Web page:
The Women Of Netflix Give Advice On How To Move Forward In Inspirational Letters
Without a doubt, it has been tough to be a woman in America this week. Republican Donald Trump — who has made sexist remarks and was caught on tape bragging about groping women — became President-elect, defeating Democrat Hillary Clinton, who was in contention to become the first female president. Life may feel a bit bleak right now, but to lift some spirits, Netflix has created letters of advice from its female characters — from the sexual assault survivor Jessica Jones and Orange Is The New Black's transgender prisoner Sophia Burset to figures like The Crown's Queen Elizabeth and real people like comedian Chelsea Handler.
On Friday, Netflix released the letters, which follow the recent open letters of encouragement published by current First Lady Michelle Obama, Harry Potter author J.K. Rowling, and even beloved Parks and Recreation feminist politician Leslie Knope. The Netflix character letters are each written from the points of view of the iconic characters, written to their younger selves and do not reference Trump directly or his planned policies. But these words are no doubt comforting in the wake of the recent presidential election. "Do something good — it helps with the self-loathing," Jessica Jones wrote in her letter. "Your greatest weakness is that you occasionally give a damn. What doesn't kill you makes you stronger."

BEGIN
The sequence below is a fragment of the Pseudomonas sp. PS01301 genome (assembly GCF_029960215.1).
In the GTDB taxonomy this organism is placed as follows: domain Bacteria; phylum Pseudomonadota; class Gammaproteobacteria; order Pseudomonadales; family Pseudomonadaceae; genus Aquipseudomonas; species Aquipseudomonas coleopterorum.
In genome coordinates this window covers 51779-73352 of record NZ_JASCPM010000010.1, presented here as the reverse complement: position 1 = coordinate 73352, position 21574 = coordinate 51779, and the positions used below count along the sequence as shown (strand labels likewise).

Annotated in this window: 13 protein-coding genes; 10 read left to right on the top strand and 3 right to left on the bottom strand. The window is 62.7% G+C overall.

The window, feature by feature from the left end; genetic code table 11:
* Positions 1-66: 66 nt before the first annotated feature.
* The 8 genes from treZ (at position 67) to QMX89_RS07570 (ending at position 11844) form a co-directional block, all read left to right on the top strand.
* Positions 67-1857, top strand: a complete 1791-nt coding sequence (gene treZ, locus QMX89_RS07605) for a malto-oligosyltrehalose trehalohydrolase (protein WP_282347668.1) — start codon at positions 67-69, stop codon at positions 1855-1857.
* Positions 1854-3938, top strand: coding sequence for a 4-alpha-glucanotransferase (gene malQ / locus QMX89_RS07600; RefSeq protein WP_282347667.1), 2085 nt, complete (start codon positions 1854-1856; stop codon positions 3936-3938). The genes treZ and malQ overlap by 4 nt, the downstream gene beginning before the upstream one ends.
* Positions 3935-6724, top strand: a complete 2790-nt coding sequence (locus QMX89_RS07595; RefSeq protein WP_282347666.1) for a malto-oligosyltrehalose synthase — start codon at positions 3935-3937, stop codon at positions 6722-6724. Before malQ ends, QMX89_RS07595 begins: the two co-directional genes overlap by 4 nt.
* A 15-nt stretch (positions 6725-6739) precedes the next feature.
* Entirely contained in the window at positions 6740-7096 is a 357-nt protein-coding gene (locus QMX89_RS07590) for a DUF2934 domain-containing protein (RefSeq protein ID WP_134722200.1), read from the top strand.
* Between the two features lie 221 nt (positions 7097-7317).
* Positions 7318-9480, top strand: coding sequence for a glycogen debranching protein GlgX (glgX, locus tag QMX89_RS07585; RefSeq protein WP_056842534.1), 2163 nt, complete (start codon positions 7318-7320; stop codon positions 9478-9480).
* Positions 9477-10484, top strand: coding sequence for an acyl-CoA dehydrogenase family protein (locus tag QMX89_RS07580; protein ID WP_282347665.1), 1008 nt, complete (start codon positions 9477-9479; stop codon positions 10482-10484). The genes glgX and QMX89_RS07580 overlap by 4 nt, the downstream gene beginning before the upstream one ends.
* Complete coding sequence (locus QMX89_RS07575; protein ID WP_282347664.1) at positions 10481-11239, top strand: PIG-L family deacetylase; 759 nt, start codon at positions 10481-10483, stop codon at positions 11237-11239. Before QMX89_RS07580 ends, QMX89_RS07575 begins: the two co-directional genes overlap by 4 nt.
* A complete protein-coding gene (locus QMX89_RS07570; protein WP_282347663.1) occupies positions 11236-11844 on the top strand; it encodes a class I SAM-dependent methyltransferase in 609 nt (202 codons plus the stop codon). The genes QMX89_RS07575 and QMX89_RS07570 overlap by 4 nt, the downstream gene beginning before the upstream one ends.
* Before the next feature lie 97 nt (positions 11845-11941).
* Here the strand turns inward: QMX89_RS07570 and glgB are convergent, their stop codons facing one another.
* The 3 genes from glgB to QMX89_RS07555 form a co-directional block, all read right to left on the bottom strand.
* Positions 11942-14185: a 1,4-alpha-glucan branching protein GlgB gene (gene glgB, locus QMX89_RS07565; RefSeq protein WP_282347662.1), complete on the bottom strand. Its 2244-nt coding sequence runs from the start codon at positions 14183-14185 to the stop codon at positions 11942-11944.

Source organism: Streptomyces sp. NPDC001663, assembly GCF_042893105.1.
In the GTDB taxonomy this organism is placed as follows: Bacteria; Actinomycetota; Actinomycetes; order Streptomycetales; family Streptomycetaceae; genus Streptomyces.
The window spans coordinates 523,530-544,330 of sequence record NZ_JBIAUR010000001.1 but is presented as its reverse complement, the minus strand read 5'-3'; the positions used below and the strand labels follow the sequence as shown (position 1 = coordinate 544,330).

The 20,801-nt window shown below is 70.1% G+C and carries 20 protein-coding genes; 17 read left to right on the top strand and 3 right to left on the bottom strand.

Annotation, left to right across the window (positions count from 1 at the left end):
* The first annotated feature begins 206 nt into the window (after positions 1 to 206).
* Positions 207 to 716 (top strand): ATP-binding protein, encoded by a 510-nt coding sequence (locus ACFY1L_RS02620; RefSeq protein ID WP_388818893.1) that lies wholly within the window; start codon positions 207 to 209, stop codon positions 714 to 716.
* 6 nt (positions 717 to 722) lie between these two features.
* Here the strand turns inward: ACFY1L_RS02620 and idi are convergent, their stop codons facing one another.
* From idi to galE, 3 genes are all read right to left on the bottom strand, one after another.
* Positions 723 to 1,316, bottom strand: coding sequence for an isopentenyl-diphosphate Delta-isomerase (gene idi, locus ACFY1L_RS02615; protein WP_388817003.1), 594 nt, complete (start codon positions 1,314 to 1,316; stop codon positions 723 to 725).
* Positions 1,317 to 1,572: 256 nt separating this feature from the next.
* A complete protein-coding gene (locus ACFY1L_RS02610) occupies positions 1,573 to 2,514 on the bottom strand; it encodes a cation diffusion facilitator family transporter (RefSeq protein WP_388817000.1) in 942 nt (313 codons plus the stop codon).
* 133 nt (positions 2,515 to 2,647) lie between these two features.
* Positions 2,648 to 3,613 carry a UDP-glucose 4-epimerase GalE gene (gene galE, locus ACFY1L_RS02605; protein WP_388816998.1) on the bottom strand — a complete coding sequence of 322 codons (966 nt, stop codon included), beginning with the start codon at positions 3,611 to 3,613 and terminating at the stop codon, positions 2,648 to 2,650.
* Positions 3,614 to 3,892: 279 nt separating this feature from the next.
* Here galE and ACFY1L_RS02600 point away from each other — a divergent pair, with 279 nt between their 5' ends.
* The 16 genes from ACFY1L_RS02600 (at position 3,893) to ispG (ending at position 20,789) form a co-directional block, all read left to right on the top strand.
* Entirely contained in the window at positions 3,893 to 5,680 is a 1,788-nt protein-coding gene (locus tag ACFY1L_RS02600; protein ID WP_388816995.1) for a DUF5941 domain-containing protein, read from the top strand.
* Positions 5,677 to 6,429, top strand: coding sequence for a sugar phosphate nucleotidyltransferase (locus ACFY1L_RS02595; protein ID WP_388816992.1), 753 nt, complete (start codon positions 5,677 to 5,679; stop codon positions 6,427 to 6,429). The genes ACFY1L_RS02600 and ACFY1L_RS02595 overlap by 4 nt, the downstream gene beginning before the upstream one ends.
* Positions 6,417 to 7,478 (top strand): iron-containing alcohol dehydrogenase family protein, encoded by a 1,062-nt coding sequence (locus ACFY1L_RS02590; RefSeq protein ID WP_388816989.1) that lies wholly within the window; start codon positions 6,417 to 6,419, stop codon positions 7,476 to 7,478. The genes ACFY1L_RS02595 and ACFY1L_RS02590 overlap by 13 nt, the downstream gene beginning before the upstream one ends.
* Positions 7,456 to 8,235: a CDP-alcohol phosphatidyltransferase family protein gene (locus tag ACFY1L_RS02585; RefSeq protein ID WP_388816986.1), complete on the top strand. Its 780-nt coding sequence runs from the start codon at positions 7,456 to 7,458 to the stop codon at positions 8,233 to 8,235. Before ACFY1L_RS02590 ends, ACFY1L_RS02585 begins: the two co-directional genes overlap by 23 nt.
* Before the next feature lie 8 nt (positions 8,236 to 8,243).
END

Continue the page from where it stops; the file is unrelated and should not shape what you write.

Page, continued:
From Orange is the New Black, Sophia's letter is written to Marcus, her previous name before she transitioned. "You are not alone," the character wrote. "Because as long as you love yourself, you can never be alone." The Crown's Queen Elizabeth addresses her letter to her family nickname Lilibet. "Use your grace, even when you stumble," the fictional version of the queen wrote. "And the stronger your resolve, the easier it will be for people to believe in you."
The usually outspoken Handler pulls no punches in her letter. "Don't be afraid to ask questions," she wrote. "Go out of your way to help people who need it."
It's comforting to know that Handler, as well as the fictional characters, have felt the many emotions that many women are currently going through — and their advice is priceless.
Images: Netflix (4); Myles Aronowitz, JoJo Whilden/Netflix